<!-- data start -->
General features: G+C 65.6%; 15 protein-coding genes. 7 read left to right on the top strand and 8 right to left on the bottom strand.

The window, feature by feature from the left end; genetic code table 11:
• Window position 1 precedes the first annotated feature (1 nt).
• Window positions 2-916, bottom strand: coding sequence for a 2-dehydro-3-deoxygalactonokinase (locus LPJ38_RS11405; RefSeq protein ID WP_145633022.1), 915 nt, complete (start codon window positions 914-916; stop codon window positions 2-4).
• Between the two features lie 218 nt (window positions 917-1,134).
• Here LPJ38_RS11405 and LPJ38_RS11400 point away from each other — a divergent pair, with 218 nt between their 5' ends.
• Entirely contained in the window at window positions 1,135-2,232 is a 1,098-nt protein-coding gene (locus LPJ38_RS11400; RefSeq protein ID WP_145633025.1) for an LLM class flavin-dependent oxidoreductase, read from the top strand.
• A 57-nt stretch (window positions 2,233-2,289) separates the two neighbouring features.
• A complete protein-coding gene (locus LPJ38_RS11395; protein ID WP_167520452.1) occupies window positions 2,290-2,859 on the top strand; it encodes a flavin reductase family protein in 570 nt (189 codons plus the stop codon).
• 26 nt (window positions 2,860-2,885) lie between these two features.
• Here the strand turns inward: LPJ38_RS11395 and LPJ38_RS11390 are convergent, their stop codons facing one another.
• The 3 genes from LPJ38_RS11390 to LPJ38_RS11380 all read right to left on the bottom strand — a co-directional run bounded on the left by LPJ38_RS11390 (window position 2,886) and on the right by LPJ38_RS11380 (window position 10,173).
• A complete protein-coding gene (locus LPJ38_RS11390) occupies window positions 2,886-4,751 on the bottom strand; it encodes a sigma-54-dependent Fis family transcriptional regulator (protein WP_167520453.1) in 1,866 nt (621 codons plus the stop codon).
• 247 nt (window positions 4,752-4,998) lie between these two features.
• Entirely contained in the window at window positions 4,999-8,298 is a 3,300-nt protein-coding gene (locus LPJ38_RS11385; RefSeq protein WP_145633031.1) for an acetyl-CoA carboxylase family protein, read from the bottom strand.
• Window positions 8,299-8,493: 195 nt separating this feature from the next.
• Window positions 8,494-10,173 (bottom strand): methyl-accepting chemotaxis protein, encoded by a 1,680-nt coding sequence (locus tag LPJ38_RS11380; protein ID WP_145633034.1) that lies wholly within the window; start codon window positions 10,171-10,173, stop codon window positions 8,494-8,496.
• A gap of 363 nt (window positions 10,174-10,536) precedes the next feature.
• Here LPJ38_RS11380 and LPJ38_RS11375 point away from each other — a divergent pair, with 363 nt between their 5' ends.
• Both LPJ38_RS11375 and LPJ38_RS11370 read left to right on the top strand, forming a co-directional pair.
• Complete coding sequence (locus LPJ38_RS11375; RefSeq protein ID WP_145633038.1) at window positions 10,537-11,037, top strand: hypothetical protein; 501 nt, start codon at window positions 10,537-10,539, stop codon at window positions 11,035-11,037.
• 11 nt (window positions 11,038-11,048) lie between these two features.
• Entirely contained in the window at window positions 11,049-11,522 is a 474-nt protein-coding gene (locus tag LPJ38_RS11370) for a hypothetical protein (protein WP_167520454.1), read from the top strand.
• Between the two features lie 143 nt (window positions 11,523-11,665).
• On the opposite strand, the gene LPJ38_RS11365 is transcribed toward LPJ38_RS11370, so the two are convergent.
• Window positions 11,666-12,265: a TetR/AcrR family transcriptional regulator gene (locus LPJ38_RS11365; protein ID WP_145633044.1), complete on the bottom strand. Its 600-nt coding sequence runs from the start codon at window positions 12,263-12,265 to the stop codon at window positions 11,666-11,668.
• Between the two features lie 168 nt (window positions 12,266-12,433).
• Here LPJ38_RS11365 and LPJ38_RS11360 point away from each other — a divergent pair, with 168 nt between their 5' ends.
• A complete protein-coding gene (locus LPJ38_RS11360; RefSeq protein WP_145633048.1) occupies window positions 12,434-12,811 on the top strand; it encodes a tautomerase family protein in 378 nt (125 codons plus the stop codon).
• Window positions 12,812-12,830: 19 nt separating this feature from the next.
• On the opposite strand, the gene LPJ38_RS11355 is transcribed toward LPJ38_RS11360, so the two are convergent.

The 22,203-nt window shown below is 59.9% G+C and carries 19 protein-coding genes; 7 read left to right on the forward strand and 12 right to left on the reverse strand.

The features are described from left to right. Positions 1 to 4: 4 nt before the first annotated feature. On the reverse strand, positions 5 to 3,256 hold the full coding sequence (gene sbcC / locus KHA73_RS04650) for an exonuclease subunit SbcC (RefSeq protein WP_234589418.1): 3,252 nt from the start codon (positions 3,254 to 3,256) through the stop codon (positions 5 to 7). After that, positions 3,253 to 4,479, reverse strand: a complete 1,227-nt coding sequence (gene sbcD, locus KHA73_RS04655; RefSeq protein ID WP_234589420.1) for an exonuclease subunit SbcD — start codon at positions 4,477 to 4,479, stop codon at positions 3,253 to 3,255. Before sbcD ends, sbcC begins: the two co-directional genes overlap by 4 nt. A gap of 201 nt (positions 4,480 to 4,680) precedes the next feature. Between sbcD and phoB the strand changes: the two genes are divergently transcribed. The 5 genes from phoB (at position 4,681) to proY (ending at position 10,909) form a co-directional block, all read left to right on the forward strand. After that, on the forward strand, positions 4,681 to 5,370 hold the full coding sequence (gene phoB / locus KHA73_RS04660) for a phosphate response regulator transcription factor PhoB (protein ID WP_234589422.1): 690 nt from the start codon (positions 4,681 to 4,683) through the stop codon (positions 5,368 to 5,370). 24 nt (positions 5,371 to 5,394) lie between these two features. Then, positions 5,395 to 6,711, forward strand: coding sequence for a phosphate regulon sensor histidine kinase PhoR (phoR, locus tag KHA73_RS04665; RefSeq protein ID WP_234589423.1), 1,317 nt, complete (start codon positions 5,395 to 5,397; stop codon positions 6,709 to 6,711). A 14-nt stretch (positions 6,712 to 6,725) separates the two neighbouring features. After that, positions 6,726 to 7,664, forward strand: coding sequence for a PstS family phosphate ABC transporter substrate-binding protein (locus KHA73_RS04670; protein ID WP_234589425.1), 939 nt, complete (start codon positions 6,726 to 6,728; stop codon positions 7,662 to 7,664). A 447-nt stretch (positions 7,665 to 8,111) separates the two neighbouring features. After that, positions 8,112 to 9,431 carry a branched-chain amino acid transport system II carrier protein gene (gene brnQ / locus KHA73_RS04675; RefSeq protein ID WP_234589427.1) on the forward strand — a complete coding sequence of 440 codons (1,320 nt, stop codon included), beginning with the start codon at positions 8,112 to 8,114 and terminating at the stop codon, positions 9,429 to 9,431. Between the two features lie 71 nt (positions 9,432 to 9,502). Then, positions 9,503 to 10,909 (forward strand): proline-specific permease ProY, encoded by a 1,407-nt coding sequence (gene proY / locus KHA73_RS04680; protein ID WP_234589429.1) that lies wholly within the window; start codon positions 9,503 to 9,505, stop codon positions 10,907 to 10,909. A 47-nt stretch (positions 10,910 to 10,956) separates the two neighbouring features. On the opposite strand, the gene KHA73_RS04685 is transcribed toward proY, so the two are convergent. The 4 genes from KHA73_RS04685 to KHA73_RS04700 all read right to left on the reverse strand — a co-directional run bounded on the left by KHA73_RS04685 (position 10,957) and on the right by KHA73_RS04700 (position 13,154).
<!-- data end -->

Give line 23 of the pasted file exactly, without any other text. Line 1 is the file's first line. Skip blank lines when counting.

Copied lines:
• Entirely contained in the window at window positions 11,049-11,522 is a 474-nt protein-coding gene (locus tag LPJ38_RS11370) for a hypothetical protein (protein WP_167520454.1), read from the top strand.